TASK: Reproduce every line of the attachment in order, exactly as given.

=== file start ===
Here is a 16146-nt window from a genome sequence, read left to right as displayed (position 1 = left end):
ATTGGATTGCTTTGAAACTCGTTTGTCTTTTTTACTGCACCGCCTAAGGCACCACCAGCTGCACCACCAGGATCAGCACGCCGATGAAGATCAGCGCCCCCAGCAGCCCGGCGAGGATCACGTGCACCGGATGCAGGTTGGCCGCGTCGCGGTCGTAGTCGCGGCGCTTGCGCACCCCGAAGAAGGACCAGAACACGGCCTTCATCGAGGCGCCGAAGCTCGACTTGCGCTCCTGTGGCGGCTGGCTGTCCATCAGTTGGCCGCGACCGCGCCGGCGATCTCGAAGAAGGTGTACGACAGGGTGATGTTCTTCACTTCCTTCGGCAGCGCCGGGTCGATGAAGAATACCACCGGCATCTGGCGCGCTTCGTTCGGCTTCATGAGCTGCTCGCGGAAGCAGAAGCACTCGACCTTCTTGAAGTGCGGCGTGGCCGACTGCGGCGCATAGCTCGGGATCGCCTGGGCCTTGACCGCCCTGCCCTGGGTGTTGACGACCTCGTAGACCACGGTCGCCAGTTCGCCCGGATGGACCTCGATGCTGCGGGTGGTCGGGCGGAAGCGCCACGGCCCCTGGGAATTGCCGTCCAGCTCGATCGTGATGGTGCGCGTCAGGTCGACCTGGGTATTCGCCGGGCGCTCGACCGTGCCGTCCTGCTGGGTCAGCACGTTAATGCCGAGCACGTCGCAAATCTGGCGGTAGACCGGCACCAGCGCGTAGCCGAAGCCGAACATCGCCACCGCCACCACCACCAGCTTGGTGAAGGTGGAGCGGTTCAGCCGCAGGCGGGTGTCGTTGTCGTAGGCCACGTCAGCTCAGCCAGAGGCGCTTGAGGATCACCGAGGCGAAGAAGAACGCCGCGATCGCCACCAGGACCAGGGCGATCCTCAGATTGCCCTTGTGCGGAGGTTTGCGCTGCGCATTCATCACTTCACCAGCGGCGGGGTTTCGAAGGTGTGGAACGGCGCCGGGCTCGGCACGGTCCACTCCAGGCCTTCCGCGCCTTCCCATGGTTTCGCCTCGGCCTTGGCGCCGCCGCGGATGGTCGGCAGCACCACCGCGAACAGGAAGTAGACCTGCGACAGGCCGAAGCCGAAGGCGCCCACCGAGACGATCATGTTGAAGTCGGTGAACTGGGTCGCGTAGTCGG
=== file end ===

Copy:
Here is a 16146-nt window from a genome sequence, read left to right as displayed (position 1 = left end):
ATTGGATTGCTTTGAAACTCGTTTGTCTTTTTTACTGCACCGCCTAAGGCACCACCAGCTGCACCACCAGGATCAGCACGCCGATGAAGATCAGCGCCCCCAGCAGCCCGGCGAGGATCACGTGCACCGGATGCAGGTTGGCCGCGTCGCGGTCGTAGTCGCGGCGCTTGCGCACCCCGAAGAAGGACCAGAACACGGCCTTCATCGAGGCGCCGAAGCTCGACTTGCGCTCCTGTGGCGGCTGGCTGTCCATCAGTTGGCCGCGACCGCGCCGGCGATCTCGAAGAAGGTGTACGACAGGGTGATGTTCTTCACTTCCTTCGGCAGCGCCGGGTCGATGAAGAATACCACCGGCATCTGGCGCGCTTCGTTCGGCTTCATGAGCTGCTCGCGGAAGCAGAAGCACTCGACCTTCTTGAAGTGCGGCGTGGCCGACTGCGGCGCATAGCTCGGGATCGCCTGGGCCTTGACCGCCCTGCCCTGGGTGTTGACGACCTCGTAGACCACGGTCGCCAGTTCGCCCGGATGGACCTCGATGCTGCGGGTGGTCGGGCGGAAGCGCCACGGCCCCTGGGAATTGCCGTCCAGCTCGATCGTGATGGTGCGCGTCAGGTCGACCTGGGTATTCGCCGGGCGCTCGACCGTGCCGTCCTGCTGGGTCAGCACGTTAATGCCGAGCACGTCGCAAATCTGGCGGTAGACCGGCACCAGCGCGTAGCCGAAGCCGAACATCGCCACCGCCACCACCACCAGCTTGGTGAAGGTGGAGCGGTTCAGCCGCAGGCGGGTGTCGTTGTCGTAGGCCACGTCAGCTCAGCCAGAGGCGCTTGAGGATCACCGAGGCGAAGAAGAACGCCGCGATCGCCACCAGGACCAGGGCGATCCTCAGATTGCCCTTGTGCGGAGGTTTGCGCTGCGCATTCATCACTTCACCAGCGGCGGGGTTTCGAAGGTGTGGAACGGCGCCGGGCTCGGCACGGTCCACTCCAGGCCTTCCGCGCCTTCCCATGGTTTCGCCTCGGCCTTGGCGCCGCCGCGGATGGTCGGCAGCACCACCGCGAACAGGAAGTAGACCTGCGACAGGCCGAAGCCGAAGGCGCCCACCGAGACGATCATGTTGAAGTCGGTGAACTGGGTCGCGTAGTCGG